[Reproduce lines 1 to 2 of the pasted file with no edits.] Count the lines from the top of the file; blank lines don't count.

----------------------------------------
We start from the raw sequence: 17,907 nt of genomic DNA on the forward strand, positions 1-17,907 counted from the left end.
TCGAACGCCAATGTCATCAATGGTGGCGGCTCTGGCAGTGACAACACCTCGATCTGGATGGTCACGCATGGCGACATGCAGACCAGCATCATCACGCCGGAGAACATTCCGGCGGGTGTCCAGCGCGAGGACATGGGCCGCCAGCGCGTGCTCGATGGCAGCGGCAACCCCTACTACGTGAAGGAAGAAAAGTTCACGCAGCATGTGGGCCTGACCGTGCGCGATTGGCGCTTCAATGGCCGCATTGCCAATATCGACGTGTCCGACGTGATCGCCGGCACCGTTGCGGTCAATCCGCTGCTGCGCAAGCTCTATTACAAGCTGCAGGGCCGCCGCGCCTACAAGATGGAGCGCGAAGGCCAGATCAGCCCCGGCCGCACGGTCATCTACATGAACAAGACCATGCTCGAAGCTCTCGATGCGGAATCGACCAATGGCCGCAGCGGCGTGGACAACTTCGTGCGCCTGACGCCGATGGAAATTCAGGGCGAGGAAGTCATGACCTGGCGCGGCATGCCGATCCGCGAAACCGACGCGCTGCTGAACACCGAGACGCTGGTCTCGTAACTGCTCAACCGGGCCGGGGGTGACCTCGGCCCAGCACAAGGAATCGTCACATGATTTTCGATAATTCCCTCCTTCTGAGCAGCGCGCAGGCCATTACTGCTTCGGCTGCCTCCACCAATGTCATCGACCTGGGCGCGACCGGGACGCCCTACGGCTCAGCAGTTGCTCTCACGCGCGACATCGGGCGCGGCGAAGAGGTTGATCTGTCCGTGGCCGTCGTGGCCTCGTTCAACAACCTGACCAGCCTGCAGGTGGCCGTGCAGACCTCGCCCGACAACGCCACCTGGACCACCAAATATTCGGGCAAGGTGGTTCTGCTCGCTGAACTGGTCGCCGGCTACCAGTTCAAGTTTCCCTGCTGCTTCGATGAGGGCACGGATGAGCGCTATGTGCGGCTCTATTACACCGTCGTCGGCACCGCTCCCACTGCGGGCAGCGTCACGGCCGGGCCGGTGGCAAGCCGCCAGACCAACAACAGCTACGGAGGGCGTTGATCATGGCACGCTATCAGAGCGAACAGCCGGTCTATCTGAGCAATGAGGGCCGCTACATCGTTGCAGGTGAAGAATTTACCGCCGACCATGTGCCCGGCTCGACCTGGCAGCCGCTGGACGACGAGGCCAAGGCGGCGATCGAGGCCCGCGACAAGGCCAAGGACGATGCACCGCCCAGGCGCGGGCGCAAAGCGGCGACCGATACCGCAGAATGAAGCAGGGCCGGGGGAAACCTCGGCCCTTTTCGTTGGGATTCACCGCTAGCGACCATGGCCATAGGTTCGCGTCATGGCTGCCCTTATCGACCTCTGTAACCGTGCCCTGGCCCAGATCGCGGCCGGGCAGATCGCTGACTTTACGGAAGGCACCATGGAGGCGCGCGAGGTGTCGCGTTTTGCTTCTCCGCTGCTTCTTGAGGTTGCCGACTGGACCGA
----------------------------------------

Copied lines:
We start from the raw sequence: 17,907 nt of genomic DNA on the forward strand, positions 1-17,907 counted from the left end.
TCGAACGCCAATGTCATCAATGGTGGCGGCTCTGGCAGTGACAACACCTCGATCTGGATGGTCACGCATGGCGACATGCAGACCAGCATCATCACGCCGGAGAACATTCCGGCGGGTGTCCAGCGCGAGGACATGGGCCGCCAGCGCGTGCTCGATGGCAGCGGCAACCCCTACTACGTGAAGGAAGAAAAGTTCACGCAGCATGTGGGCCTGACCGTGCGCGATTGGCGCTTCAATGGCCGCATTGCCAATATCGACGTGTCCGACGTGATCGCCGGCACCGTTGCGGTCAATCCGCTGCTGCGCAAGCTCTATTACAAGCTGCAGGGCCGCCGCGCCTACAAGATGGAGCGCGAAGGCCAGATCAGCCCCGGCCGCACGGTCATCTACATGAACAAGACCATGCTCGAAGCTCTCGATGCGGAATCGACCAATGGCCGCAGCGGCGTGGACAACTTCGTGCGCCTGACGCCGATGGAAATTCAGGGCGAGGAAGTCATGACCTGGCGCGGCATGCCGATCCGCGAAACCGACGCGCTGCTGAACACCGAGACGCTGGTCTCGTAACTGCTCAACCGGGCCGGGGGTGACCTCGGCCCAGCACAAGGAATCGTCACATGATTTTCGATAATTCCCTCCTTCTGAGCAGCGCGCAGGCCATTACTGCTTCGGCTGCCTCCACCAATGTCATCGACCTGGGCGCGACCGGGACGCCCTACGGCTCAGCAGTTGCTCTCACGCGCGACATCGGGCGCGGCGAAGAGGTTGATCTGTCCGTGGCCGTCGTGGCCTCGTTCAACAACCTGACCAGCCTGCAGGTGGCCGTGCAGACCTCGCCCGACAACGCCACCTGGACCACCAAATATTCGGGCAAGGTGGTTCTGCTCGCTGAACTGGTCGCCGGCTACCAGTTCAAGTTTCCCTGCTGCTTCGATGAGGGCACGGATGAGCGCTATGTGCGGCTCTATTACACCGTCGTCGGCACCGCTCCCACTGCGGGCAGCGTCACGGCCGGGCCGGTGGCAAGCCGCCAGACCAACAACAGCTACGGAGGGCGTTGATCATGGCACGCTATCAGAGCGAACAGCCGGTCTATCTGAGCAATGAGGGCCGCTACATCGTTGCAGGTGAAGAATTTACCGCCGACCATGTGCCCGGCTCGACCTGGCAGCCGCTGGACGACGAGGCCAAGGCGGCGATCGAGGCCCGCGACAAGGCCAAGGACGATGCACCGCCCAGGCGCGGGCGCAAAGCGGCGACCGATACCGCAGAATGAAGCAGGGCCGGGGGAAACCTCGGCCCTTTTCGTTGGGATTCACCGCTAGCGACCATGGCCATAGGTTCGCGTCATGGCTGCCCTTATCGACCTCTGTAACCGTGCCCTGGCCCAGATCGCGGCCGGGCAGATCGCTGACTTTACGGAAGGCACCATGGAGGCGCGCGAGGTGTCGCGTTTTGCTTCTCCGCTGCTTCTTGAGGTTGCCGACTGGACCGA